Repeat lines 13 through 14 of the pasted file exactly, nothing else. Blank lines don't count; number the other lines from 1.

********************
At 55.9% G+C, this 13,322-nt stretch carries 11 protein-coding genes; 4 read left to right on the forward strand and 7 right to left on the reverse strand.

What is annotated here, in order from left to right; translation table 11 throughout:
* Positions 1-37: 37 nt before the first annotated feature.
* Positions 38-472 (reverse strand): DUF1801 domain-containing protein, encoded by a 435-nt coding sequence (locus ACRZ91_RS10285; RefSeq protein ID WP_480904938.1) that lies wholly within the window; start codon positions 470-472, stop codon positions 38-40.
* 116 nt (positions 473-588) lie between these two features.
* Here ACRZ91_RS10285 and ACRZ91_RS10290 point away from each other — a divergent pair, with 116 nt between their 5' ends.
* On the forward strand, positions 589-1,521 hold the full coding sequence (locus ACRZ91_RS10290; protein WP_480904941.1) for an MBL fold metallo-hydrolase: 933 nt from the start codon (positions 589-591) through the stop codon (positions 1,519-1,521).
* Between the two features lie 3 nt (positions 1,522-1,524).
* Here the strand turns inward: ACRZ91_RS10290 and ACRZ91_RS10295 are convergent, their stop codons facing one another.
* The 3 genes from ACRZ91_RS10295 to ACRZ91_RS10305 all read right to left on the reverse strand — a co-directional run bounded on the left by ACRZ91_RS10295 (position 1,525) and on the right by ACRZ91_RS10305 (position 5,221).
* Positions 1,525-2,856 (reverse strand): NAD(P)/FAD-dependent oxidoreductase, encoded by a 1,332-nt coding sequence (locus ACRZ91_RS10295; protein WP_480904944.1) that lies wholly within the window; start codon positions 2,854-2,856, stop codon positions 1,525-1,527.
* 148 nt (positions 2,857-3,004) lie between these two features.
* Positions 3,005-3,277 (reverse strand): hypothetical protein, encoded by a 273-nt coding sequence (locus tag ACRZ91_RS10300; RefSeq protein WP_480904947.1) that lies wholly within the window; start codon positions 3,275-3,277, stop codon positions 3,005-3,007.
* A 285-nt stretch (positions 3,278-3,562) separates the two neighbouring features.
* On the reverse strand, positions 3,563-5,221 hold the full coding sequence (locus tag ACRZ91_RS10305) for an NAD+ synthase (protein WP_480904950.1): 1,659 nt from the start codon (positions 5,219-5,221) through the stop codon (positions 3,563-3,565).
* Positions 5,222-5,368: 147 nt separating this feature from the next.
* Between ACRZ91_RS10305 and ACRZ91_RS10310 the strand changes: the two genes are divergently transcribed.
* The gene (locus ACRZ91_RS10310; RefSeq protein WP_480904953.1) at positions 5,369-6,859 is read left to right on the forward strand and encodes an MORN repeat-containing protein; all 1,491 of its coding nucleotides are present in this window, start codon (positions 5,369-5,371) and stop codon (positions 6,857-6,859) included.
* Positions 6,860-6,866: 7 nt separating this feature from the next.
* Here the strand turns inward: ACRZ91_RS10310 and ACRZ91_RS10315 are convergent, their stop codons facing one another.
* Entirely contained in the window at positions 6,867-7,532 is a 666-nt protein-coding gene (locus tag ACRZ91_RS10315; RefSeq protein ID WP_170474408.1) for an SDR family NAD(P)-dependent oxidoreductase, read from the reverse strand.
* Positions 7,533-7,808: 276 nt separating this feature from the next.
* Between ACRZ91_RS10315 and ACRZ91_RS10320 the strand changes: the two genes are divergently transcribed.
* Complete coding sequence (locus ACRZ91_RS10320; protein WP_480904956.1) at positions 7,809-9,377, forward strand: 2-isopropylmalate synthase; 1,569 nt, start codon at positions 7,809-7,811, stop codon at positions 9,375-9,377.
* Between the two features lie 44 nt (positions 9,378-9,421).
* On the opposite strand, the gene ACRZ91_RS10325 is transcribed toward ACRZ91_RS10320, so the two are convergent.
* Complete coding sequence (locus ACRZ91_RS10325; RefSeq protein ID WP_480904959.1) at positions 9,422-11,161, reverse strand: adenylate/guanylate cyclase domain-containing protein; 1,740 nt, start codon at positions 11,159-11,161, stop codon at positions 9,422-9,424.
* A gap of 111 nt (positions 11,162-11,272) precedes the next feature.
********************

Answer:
* Positions 3,005-3,277 (reverse strand): hypothetical protein, encoded by a 273-nt coding sequence (locus tag ACRZ91_RS10300; RefSeq protein WP_480904947.1) that lies wholly within the window; start codon positions 3,275-3,277, stop codon positions 3,005-3,007.
* A 285-nt stretch (positions 3,278-3,562) separates the two neighbouring features.